Model horse props are a necessity for live or photo showing of model horses. Props help to create a scene that adds realism to the model horse. Model props are fairly simple to make. This article provides directions to make a diorama base and background fencing which would be suitable for photo showing. Directions for the diorama are adapted from the directions provided on Modelhorseguide.com.
Purchase a wooden base that is a few inches longer and wider than the model you will be using. The base should be about one-eighth inch thick to thoroughly support the model.
Choose a footing for the diorama. Footings can consist of fine sawdust, sand, or artificial grass, all of which can be found in model stores.
Coat the base in a thick layer of adhesive, using either a model adhesive or a wood glue.
Sprinkle the footing material over the adhesive and let it dry thoroughly.
Glue in small stones or clumps of moss to add variety to the background.
Select the proper height and length of the fence for your model. A fence is typically just below the height of the horse's withers. In traditional wooden fencing, each panel is a few feet longer than the length of the horse's body.
Determine how many rails your fence will have. Most horse fencing has three or four rails.
Using a utility knife, cut a thin wooden dowel to the appropriate length for each fence panel. The wooden dowels will be your lateral fence pieces. Cut three or four wooden dowel pieces for each panel.
Select a thicker wooden dowel to be the vertical fence support. Cut this to the appropriate height given your model's size. You will need one for each end of each fence panel.
Glue the three or four thinner dowel pieces to the two larger dowel pieces, maintaining equal spacing between the thinner pieces. This will make one fencing panel. Let the glue dry thoroughly.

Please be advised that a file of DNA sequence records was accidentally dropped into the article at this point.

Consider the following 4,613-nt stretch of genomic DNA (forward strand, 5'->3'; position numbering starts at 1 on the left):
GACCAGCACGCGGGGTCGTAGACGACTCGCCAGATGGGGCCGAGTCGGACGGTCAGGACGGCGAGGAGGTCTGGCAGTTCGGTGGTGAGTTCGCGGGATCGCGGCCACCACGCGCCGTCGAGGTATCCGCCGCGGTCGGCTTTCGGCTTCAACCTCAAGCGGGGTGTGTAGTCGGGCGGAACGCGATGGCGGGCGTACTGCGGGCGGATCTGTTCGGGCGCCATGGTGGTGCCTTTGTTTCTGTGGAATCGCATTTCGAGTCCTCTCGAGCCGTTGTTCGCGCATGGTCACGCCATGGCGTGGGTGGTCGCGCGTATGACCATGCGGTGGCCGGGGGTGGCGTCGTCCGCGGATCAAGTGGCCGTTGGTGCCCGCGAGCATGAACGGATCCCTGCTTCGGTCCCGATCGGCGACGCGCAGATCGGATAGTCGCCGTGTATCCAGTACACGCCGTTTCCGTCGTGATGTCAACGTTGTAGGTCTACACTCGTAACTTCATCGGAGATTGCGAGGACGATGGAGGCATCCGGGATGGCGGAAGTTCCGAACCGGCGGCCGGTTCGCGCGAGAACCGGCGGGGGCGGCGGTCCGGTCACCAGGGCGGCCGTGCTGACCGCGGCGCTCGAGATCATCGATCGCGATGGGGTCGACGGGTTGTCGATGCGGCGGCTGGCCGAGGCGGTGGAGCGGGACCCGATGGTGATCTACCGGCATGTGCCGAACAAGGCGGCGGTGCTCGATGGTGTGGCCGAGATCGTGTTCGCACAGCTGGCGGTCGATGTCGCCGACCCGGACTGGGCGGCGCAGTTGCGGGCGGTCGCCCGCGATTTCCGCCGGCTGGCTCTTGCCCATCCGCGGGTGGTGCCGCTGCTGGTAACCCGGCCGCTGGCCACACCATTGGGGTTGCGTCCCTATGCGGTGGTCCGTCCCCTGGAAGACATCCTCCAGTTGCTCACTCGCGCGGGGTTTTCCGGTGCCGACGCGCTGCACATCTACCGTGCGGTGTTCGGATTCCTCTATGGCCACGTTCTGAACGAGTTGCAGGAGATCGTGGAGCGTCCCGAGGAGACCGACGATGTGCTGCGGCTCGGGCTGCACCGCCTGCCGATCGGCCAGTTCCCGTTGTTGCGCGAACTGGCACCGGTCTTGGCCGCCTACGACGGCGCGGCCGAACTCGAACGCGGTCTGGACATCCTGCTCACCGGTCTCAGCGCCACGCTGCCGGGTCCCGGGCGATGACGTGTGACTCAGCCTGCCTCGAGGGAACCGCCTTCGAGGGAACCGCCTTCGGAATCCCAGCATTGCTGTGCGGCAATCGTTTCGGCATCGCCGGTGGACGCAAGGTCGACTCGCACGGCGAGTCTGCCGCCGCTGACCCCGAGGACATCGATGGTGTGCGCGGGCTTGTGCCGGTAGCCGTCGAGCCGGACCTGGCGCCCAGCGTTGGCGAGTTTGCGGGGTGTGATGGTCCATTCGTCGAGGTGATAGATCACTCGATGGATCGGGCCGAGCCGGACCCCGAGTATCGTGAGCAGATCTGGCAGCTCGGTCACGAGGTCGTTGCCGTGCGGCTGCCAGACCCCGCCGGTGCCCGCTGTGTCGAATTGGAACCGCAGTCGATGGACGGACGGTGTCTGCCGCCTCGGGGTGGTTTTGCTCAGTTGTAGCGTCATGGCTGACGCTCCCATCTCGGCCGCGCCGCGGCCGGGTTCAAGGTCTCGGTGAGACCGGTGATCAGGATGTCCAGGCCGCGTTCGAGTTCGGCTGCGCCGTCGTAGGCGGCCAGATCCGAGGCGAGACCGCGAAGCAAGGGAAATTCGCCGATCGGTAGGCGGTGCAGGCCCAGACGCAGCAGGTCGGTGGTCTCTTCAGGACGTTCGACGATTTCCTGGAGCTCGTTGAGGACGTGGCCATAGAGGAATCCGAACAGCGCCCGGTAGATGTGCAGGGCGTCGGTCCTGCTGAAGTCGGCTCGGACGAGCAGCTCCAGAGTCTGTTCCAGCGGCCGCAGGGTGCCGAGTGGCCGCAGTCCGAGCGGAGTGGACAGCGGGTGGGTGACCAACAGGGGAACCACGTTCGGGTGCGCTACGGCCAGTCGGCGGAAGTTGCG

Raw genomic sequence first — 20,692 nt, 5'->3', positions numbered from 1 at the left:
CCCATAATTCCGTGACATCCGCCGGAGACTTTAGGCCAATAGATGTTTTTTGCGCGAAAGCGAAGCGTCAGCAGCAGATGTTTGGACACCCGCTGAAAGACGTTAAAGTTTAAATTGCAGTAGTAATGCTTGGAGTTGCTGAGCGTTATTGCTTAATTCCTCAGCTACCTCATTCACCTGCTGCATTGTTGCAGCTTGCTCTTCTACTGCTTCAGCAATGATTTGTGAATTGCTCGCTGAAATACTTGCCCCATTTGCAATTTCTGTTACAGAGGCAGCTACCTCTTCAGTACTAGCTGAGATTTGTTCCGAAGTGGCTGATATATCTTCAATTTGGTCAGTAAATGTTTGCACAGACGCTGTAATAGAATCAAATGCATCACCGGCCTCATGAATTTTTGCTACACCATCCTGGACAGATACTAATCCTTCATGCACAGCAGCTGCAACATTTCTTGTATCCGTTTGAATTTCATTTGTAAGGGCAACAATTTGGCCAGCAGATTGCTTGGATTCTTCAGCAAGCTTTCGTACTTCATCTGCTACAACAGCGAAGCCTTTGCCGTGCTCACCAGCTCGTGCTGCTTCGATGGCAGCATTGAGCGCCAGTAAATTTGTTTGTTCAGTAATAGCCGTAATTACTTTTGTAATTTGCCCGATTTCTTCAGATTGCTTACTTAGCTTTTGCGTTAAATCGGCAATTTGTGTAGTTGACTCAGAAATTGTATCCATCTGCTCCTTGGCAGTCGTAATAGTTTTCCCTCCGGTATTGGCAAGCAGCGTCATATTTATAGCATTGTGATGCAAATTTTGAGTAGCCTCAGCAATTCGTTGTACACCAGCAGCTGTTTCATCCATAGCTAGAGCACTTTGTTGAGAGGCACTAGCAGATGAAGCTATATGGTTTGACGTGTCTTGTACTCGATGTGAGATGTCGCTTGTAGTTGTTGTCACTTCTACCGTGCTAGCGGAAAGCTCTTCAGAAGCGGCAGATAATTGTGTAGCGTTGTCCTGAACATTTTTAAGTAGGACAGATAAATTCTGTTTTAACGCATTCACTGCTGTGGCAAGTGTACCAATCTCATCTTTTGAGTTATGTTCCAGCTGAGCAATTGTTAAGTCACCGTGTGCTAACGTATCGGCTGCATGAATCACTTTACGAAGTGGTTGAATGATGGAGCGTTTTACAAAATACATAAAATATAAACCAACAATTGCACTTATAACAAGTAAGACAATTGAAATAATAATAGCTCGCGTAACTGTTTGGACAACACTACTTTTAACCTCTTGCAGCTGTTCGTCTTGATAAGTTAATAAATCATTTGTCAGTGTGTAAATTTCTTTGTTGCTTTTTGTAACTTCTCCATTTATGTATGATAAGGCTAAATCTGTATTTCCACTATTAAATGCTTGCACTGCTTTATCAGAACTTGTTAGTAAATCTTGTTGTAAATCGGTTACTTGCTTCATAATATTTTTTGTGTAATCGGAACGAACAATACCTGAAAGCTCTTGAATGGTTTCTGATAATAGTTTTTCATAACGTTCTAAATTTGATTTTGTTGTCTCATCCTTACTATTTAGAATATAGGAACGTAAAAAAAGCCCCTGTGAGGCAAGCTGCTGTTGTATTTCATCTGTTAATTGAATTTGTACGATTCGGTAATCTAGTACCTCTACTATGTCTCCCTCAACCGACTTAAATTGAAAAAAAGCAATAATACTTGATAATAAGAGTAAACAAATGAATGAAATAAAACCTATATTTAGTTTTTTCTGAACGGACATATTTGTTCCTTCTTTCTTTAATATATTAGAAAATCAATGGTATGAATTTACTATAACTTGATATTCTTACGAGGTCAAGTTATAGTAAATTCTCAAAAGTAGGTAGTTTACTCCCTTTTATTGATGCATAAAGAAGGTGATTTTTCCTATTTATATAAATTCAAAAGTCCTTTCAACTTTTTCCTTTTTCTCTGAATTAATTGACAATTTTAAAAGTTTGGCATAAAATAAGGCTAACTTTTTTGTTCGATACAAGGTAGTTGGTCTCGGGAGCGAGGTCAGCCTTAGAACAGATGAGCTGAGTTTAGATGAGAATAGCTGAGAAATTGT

Paint the entire fencing panel to your desired colour (white and brown are popular).
After the paint has dried, roll two cherry-sized balls of clay. Press each end of the fencing panel into one ball of clay to form a base to support the fence. Allow the clay to dry before using the prop.
For a prop to be most effective, it should be in the same scale as the model itself. A fence will not look realistic if it is much too small or too large for the model. Take the time to determine the scale of your model before putting lots of time into building props for it. Spending time studying photos of real horse scenery and fencing can help you make your props more realistic.
Tips and warnings
- For a prop to be most effective, it should be in the same scale as the model itself. A fence will not look realistic if it is much too small or too large for the model. Take the time to determine the scale of your model before putting lots of time into building props for it. Spending time studying photos of real horse scenery and fencing can help you make your props more realistic.
Things you need
- Wooden base
- Footing material such as sawdust, sand or artificial grass
- Small stones or clumps of moss
- Thin wooden dowels
- Thicker wooden dowels
- Utility knife